US labor board rules for McDonald's in unionization case

The National Labor Relations Board has ruled in McDonald's favor in a case filed by 20 workers who faced retaliation for trying to unionize

The National Labor Relations Board has ruled in McDonald's favor in a long-running case filed by 20 workers who were fired or faced retaliation for trying to unionize.

The board said Thursday that it favors a settlement that will require McDonald's franchisees to pay $171,636 to the affected workers. The franchisees must also notify current and former employees about the settlement and set up a $250,000 fund to handle future claims.

The workers were seeking a ruling that would consider McDonald's a “joint employer” with its franchisees. That would have increased the company's liability and potentially have made it easier for McDonald's 850,000 U.S. workers to form a union.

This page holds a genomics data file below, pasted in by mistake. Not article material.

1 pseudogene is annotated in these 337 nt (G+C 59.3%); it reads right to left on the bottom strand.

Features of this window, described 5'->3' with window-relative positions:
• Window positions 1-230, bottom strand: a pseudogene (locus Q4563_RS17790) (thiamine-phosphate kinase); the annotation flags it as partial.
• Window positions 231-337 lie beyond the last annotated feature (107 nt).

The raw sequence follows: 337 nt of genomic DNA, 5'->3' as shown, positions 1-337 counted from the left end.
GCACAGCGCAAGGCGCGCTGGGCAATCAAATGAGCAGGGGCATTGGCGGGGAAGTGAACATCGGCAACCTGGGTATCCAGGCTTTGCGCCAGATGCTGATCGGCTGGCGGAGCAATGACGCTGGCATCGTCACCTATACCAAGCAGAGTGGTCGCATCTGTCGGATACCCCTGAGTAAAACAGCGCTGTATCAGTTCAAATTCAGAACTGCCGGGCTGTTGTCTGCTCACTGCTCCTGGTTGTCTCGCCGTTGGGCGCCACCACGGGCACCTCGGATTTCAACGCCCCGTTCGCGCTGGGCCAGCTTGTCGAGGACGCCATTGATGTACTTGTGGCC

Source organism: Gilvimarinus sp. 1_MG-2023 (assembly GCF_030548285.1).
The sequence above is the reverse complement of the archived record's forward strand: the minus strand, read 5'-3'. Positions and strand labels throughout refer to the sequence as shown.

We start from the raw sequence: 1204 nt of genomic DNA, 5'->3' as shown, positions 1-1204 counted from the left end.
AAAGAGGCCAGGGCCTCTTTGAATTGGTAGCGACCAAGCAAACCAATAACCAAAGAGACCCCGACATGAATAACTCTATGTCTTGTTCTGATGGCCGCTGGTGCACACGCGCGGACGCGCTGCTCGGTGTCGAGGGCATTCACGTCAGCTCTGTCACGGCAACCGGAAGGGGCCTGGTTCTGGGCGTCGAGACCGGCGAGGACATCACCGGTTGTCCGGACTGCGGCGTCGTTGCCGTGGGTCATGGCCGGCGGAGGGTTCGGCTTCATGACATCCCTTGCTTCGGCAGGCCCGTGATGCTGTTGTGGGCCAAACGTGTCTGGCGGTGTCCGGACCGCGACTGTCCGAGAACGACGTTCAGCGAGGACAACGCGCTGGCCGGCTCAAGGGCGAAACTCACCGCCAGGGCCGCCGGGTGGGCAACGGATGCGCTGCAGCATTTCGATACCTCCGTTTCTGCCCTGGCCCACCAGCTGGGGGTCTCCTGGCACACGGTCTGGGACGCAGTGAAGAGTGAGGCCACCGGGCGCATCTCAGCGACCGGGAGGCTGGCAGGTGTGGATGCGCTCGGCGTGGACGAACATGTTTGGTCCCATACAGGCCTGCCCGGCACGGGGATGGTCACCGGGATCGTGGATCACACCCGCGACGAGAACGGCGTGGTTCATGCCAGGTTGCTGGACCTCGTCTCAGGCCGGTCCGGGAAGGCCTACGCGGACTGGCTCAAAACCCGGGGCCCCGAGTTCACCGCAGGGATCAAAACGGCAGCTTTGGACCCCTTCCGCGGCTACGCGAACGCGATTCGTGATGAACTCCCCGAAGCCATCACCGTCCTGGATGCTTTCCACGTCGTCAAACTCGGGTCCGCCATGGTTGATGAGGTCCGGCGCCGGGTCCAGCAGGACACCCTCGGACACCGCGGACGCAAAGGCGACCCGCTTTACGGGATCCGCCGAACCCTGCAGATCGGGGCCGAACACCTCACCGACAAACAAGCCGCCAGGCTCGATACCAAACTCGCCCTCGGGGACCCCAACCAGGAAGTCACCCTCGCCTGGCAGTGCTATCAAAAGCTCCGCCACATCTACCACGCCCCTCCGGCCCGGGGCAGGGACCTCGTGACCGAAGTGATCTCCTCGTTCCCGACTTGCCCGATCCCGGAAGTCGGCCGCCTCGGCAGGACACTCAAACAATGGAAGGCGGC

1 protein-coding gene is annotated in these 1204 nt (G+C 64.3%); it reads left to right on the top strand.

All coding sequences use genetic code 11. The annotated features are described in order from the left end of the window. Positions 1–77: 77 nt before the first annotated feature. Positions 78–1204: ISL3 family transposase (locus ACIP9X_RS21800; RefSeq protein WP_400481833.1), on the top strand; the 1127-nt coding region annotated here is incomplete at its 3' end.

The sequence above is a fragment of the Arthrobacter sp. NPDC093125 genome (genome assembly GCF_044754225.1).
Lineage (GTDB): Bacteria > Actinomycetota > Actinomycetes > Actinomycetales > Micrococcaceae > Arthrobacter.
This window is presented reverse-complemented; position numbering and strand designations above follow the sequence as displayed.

But Chicago-based McDonald's insists it doesn't directly employ the workers. About 95% of its 14,000 U.S. restaurants are owned by franchisees.

An administrative law judge with the labor board rejected the proposed settlement in July 2018, saying it was unlikely to end the dispute and didn't require McDonald's to enforce the settlement.

McDonald's appealed to the full board, which agreed with the company. The case will now return to the administrative law judge, who has been directed by the board to approve the settlement.